The April 26 Town Crier reported on Mountain View's ongoing fascination with “Pod cars,” otherwise known as "Automated Guideway Transit" (AGT) or more accurately as Personal Rapid Transit (PRT). This is a bad idea that just won’t die despite many shortcomings with the concept as discussed by experts. Gökçe Günel, for example, explained why Masdar City's PRT is an “Expensive Toy.” (See https://www.citylab.com/life/2014/09/personal-rapid-transit-is-probably-never-going-to-happen/380467/.)
Steven Hauser explains that PRT is "a 40-year-old concept for a system of autonomous vehicles that can go to multiple destinations on demand, on a track or guideway. Techo-cultists are fascinated by it – a Jetsonesque technology that has its own German joke word, “gadgetbahn.” Like most cults, it has a core of true believers and the more sinister quacks and scammers that prey upon them. Right wing nutcases back the PRT technology movement; they know it will never be built and PRT proposals can block or dismantle real public transit infrastructure and systems. Occasionally, left wing fantasy loonies who want to transform the world into a Futurama cartoon back PRT schemes. All the PRT backers say 'if only' – 'if only there were politicians to back a real big system it would work; if only there were funding; if only ….'” (See https://www.tc.umn.edu/~hause011/article/prt.html.)
Fabien and Young explain that "PRT promoters speak in the conjectural tones of 'could' and 'would'. Or 'can' and 'will'. After 50 years of such conversations, we cannot truthfully state in the present tense: PRT satisfies urban transport needs. At best, we can point to West Virginia University, which is served by a USDOT demo from the 1970s and a few recent shuttles overseas." (See https://www.podcar.org/News/2016/05/prts-conundrum-why-thebusiness-case-for.)
The folks in Minnesota had to deal with this, as you can read in the PRT Boondoggle blog (https://prtboondoggle.blogspot.com/).
PRT only seems to get built in niche areas, such as airports or planned communities with car restrictions. Author Eric Jaffe points out that "though the concept has been around for half a century, only five completed systems in the world can be reasonably defined as personal rapid transit: those in Morgantown, West Virginia, which opened in 1975; Rotterdam in The Netherlands (1999); Masdar City in Abu Dhabi (2010); Heathrow Airport in London (2011); and Suncheon Bay in South Korea (2014). While there's been a noticeable uptick in the past 15 years, four projects in that span is still, in the report's own words, 'not enough to claim that there is an active market sufficient to support an industry.'" (See https://www.citylab.com/life/2014/09/personal-rapid-transit-is-probably-never-going-to-happen/380467/.)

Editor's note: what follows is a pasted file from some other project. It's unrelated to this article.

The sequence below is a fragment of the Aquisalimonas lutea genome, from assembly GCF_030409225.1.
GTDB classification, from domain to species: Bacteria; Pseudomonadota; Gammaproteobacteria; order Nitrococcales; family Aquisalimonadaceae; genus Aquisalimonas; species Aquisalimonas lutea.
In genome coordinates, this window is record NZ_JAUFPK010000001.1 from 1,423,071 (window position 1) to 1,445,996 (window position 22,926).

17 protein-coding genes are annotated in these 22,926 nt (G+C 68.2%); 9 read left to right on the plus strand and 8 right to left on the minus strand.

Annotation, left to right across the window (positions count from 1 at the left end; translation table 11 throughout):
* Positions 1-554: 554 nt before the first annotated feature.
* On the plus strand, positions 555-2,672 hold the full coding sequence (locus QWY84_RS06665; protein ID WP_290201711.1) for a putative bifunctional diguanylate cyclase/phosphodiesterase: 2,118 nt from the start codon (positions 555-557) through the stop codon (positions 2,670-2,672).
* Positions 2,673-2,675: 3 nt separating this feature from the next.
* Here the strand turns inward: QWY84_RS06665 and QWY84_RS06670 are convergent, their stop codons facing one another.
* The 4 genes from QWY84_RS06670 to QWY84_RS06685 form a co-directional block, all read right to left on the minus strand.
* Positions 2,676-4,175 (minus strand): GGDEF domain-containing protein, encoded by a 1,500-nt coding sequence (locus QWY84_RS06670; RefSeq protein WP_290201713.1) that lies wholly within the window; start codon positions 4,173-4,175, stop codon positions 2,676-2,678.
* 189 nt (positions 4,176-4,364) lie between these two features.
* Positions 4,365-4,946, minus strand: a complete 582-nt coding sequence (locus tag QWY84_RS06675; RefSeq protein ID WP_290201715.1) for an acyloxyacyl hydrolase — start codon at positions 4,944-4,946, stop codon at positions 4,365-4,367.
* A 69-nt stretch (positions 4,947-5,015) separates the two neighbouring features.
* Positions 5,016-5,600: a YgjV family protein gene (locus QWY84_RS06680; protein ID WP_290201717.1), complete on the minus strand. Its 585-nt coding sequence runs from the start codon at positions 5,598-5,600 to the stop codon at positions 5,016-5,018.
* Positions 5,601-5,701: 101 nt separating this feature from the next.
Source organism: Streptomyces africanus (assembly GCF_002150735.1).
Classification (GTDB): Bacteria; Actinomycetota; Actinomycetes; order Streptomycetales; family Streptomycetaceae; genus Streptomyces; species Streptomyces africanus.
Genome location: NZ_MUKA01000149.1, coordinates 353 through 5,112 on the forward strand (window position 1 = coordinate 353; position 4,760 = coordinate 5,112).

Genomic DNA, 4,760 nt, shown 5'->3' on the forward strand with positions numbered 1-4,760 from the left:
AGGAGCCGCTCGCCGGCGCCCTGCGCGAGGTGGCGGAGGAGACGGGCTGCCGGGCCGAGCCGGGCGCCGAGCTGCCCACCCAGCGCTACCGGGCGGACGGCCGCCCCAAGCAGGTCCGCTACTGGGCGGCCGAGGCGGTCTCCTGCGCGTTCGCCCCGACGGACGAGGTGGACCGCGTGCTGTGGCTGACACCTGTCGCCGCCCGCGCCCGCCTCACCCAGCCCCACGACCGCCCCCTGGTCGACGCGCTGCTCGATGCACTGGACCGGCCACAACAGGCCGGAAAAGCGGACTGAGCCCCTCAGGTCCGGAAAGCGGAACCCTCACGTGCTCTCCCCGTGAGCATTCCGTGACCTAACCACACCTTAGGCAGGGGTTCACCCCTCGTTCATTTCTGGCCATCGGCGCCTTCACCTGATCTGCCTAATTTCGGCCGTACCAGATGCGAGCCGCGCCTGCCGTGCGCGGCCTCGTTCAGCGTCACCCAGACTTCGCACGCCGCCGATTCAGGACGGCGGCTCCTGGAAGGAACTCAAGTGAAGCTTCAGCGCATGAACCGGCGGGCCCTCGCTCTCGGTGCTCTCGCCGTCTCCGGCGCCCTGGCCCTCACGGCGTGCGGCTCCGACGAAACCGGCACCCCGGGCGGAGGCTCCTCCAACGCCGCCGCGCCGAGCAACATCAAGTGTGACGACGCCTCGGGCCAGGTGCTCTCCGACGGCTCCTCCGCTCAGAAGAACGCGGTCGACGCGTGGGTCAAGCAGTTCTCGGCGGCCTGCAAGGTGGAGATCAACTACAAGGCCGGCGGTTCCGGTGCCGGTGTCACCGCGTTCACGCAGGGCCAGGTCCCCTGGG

This topic has been discussed at length. I recommend a couple of articles on the Light Rail Now website.
First, there’s “Let’s Get Real about Personal Rapid Transit,” by Ken Avidor (https://www.lightrailnow.org/facts/fa_prt001.htm). He points out that “PRT has a solid 30-year record of failure. Its main purpose in recent years seems to have been to provide a cover enabling its proponents to spread disinformation about real, workable transit systems.” (delete altogether if you need more space.
“The unsubstantiated claims of PRT proponents are always presented in the present tense as if the system is a proven success … which, of course, it certainly is not. Promoters never seem to fail to bash real transit, such as light rail (LRT), as ‘old-fashioned technology.’ Sadly, the media rarely check the veracity of PRT publicity and propaganda.”
A longer, more technical article is “Cyberspace Dream Keeps Colliding with Reality” (https://lightrailnow.org/facts/fa_prt001.htm). The authors write, “Despite the persistent and fervent claims of its promoters, repeated attempts to implement a working PRT system, even in very small-scale scenarios, have invariably failed. Not a single PRT plan, during these promotional efforts over the past 40 years or more, has seen successful implementation even in a small test application, much less a major, heavy-duty, citywide rapid transit application. Early would-be PRT installations, such as the AirTrans system at Dallas-Ft. Worth Regional Airport, and the PRT at West Virginia University at Morgantown, eschewed any attempt to provide true PRT-style, small-vehicle, customized origin-destination service, and were implemented in effect as line-haul automated guideway transit (AGT) peoplemover systems with some innovative features (such as offline stations).”
And finally, the good folks at Light Rail Now have put up a helpful list of links to various Monorail, PRT, AGT and “Gadget Transit” analyses at https://lightrailnow.org/facts/fa_monorail.htm.
A good article by Setty and Demery points out that, “In our view, it is a big waste of time advocating such ‘gee-whiz’ options, given the severe limits of monorails and similar technologies such as PRT, when U.S. transportation problems are almost always sociopolitical and economic ‘not technical’ in nature.” (See https://www.planetizen.com/node/70.)
Mountain View's staff and city council should do some research beware spending money on this solution looking for a problem.
Bill Hough is a Los Altos resident working for a California-based transportation agency. He has a master's degree in transportation from Brooklyn's Polytechnic University.